Windows Logging Guide:
Advanced Concepts

In Part One of our Windows Logging Guide Overview, we covered the basics of Windows logging, including Event Viewer basics, types of Windows logs, and event severities. Here in Part Two, we’ll take a deeper dive into Windows log management and explore more advanced techniques for working with Windows logs.

In addition to creating custom views and using PowerShell to filter Windows event logs, we’ll look at important Windows security events, how to use Task Scheduler to trigger automation with Windows events, and how you can centralize your Windows logs.

Creating Custom Views in Windows Event Viewer

Creating custom views in Windows Event Viewer allows administrators to group events they care about in a single view. Custom views are a great way to help with reporting or long-term troubleshooting.

How to create a custom view in Windows Event Viewer

To create a custom view in Windows Event Viewer, follow the steps below. Note that we’ll use Windows 10 as a baseline, but the process is similar for most modern Windows operating systems with a GUI.

1. Launch Event Viewer.

2. Click Action → Create Custom View.

3. In the Create Custom View pop-up window, use these fields to create your custom view:

Below is a description of each field. Note that the “By log” and “By source” options are mutually exclusive.

Event Viewer Custom View FieldDescription
LoggedA time range for the custom view filter.
Event levelThe severity of events to be included in the custom view.
By logA selection of logs to which the custom view applies. You can select from various Windows logs (Application, Security, etc), Applications and Services Logs, or Saved Logs.
By sourceA selection of Windows Event Sources (for example: drivers, applications, and services) the custom view will include.
Includes/Excludes Event IDsA list of specific Event IDs to include or exclude from the custom view. You can include Event IDs as comma-separated individual values (e.g. 1,2,5 for Event IDs 1, 2, and 5) and ranges (e.g., 1-9,11-15 for Event IDs 1 through 9 and 11 through 15). You can add a minus sign to exclude an Event ID (e.g., -1111 excludes Event ID 1111). You can combine these different approaches for more granular filters (e.g. 2,5-20,-11 would include Event ID 2 and Event IDs 5 through 20, except for Event ID 11).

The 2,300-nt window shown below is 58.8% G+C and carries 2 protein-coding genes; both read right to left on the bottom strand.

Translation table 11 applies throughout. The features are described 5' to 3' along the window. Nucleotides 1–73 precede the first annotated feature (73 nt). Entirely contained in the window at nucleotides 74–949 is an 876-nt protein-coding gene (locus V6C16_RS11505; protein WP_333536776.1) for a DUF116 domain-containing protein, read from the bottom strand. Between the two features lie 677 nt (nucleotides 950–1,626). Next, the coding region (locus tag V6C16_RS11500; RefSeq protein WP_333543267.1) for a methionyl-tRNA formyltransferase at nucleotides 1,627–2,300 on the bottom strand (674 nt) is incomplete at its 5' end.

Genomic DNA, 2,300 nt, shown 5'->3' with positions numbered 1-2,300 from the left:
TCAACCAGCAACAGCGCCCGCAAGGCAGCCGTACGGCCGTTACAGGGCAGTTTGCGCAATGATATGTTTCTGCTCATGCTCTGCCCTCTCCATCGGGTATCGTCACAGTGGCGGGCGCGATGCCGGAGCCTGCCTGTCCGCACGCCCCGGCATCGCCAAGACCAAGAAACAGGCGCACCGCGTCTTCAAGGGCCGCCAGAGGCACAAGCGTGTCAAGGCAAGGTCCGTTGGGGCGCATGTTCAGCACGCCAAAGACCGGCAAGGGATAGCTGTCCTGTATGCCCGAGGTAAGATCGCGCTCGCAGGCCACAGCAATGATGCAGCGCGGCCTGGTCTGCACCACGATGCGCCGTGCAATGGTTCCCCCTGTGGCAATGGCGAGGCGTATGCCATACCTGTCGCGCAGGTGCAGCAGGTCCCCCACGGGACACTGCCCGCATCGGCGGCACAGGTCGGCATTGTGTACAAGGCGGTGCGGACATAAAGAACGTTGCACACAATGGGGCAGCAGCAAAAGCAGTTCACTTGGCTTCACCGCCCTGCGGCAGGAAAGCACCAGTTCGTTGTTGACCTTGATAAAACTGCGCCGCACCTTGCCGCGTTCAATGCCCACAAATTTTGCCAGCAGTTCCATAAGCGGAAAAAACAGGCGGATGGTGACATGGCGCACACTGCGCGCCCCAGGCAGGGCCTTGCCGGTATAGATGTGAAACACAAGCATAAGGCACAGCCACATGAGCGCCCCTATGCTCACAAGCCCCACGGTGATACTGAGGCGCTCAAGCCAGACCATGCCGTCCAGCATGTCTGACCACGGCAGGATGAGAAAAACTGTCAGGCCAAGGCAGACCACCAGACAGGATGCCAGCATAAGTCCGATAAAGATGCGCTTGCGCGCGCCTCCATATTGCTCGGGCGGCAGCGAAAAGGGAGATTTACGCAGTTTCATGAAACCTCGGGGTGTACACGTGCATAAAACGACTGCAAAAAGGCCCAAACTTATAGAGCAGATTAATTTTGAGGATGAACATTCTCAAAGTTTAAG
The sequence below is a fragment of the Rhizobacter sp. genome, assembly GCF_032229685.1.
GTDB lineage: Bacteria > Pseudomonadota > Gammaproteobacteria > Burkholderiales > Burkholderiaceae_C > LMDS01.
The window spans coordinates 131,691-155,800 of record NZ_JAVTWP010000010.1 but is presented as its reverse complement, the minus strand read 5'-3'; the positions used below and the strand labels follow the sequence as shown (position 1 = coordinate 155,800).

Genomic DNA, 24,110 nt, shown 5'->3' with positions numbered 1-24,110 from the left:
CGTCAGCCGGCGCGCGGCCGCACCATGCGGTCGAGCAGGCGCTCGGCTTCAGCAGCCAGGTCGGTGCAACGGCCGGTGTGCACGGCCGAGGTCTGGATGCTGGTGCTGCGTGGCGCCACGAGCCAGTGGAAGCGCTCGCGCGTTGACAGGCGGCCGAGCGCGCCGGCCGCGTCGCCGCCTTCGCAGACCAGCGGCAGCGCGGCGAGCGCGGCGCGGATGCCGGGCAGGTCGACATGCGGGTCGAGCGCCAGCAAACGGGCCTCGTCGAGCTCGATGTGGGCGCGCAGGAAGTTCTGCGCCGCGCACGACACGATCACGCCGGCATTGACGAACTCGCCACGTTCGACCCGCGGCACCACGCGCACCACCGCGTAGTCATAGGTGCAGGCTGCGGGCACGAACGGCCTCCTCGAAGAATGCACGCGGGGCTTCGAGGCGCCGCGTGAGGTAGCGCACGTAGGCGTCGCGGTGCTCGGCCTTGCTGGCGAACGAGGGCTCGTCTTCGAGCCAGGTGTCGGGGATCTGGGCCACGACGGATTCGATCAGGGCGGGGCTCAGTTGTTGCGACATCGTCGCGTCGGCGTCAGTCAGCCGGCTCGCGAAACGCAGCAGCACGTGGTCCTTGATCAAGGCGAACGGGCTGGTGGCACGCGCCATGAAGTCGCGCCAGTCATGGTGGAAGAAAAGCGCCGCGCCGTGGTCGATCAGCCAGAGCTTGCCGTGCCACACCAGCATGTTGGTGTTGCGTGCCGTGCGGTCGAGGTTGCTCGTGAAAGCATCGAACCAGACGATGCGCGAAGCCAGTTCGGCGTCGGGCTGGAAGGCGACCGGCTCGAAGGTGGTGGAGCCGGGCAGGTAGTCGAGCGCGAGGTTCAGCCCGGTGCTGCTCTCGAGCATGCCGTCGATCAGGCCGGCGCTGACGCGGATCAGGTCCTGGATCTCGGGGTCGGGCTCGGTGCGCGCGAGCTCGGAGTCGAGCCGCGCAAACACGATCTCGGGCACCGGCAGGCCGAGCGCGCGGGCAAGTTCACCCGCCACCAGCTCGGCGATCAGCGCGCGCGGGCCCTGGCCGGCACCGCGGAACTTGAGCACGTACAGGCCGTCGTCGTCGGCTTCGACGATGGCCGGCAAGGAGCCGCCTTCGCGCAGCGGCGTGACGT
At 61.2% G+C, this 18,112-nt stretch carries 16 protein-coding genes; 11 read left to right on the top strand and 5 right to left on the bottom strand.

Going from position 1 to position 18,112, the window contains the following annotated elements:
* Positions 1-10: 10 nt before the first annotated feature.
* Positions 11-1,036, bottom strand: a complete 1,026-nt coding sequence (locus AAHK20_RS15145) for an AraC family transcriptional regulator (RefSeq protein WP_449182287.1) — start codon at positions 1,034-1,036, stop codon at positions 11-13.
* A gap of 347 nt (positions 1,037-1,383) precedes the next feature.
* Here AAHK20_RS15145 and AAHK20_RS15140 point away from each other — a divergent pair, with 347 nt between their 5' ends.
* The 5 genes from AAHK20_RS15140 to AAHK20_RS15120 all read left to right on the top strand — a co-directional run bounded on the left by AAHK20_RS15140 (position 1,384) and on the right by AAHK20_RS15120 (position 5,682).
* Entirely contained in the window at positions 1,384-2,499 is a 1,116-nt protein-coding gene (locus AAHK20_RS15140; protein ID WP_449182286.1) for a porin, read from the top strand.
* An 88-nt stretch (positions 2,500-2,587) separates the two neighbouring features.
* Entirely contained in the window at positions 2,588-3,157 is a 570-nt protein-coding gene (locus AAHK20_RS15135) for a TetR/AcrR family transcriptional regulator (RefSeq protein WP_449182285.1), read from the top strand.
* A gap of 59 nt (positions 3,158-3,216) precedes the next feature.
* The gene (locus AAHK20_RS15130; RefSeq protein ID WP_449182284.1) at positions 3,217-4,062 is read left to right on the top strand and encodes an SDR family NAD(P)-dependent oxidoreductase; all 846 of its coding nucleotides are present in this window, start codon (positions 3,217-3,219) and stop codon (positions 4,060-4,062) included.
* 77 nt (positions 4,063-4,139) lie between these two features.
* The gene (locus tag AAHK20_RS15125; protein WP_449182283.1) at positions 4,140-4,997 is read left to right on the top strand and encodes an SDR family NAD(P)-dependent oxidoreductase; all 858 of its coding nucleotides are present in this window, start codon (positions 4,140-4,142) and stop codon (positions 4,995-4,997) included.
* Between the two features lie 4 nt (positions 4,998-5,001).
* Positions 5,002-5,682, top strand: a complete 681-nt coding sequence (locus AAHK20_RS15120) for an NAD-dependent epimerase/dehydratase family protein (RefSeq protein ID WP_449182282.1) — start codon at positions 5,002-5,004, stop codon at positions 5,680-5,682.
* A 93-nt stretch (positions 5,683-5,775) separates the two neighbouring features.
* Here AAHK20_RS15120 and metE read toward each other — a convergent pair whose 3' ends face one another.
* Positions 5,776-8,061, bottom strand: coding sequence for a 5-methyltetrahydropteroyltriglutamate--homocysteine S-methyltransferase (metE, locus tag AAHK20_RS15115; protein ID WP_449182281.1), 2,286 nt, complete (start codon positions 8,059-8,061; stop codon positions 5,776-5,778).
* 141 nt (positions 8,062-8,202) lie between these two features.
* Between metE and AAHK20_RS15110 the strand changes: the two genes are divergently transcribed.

Task categoryA filter of specific categories of Event Sources. For example, Microsoft Windows security auditing includes task categories such as Security State Change, Logon, Logoff, Account Lockout, and Special Logon.
KeywordsA selection of Keywords to the events in the custom view must match. For example, AuditFailure and AuditSuccess are common Standard Event Keywords related to security events.
UserSelects the users the filter applies to.
ComputerSelects the computers the filter applies to.

Below is an example of a custom view configured to show all Critical, Error, and Warning severity events logged by OpenSSH/Admin and OpenSSH/Operational within the Last 7 days.

4. Once your filters are applied, click OK.

5. In the Save Filter to Custom View popup, give the view a Name and Description (optional), create a folder for the custom view (optional), and then click OK.

XML-based custom views in Windows Event Viewer

Event Viewer also supports importing and creating custom views in XML format using Xpath 1.0 syntax. XML and Xpath can be a great way to add granularity to your Event Viewer queries for advanced logging.

Let’s take a look at the the XML format of our previous custom view:

<QueryList>
  <Query Id="0" Path="OpenSSH/Admin">
    <Select Path="OpenSSH/Admin">*[System[(Level=1  or Level=2 or Level=3) and TimeCreated[timediff(@SystemTime) &lt;= 604800000]]]</Select>
    <Select Path="OpenSSH/Operational">*[System[(Level=1  or Level=2 or Level=3) and TimeCreated[timediff(@SystemTime) &lt;= 604800000]]]</Select>
  </Query>
</QueryList>

Note how the Select Path parameters are nested as a Query inside a Query List. You can access the XML version of an Event Viewer view on the XML tab of the Create Custom View popup. To check out existing custom views, open the Custom View Properties popup.

In addition to creating custom views, XML and Xpath are useful for programmatically consuming, querying, and subscribing to Windows events. The Windows documentation takes a deeper dive into those topics.

Using PowerShell to Get Local and Remote Event Logs

PowerShell is the Swiss Army Knife of Windows administration and can be used for parsing Windows logs too. One of the most important PowerShell cmdlets for viewing logs is Get-WinEvent, so let’s take a look at how it works.

Viewing Windows events in PowerShell

The simplest way to view logs via PowerShell is with this command:

Get-WinEvent -LogName '<log name>'

For this command, <log name> is the name of a specific log file. For example, this command will dump all the System logs.

Get-WinEvent -LogName 'System'

However, logs on production systems will usually have thousands of records, which makes dumping all the logs to the terminal impractical.

Fortunately, there are several ways we can use PowerShell to filter log output. For example, by appending a -MaxEvents X parameter (where X is a positive integer), we can limit the display to the last X entries in a given log file. For example, for the last ten events in the Windows Security log, we can use this command:

Get-WinEvent -LogName 'Security' -MaxEvents 10

For more powerful filtering, we can use the -FilterHashTable option to leverage PowerShell hashtables.

Hashtables store data in key/value pairs and help enable more efficient queries and filters. With the Get-WinEvent cmdlet, we can pass “keys” like LogName (to specify a log file), ID (to specify an Event ID), or Level (to specify a severity) to streamline our log filtering. The Level key corresponds to Windows Standard Event Level Enumerations which means 0-5 correspond to the following levels:

NameValue
LogAlways0
Critical1
Error2
Warning3
Informational4
Verbose5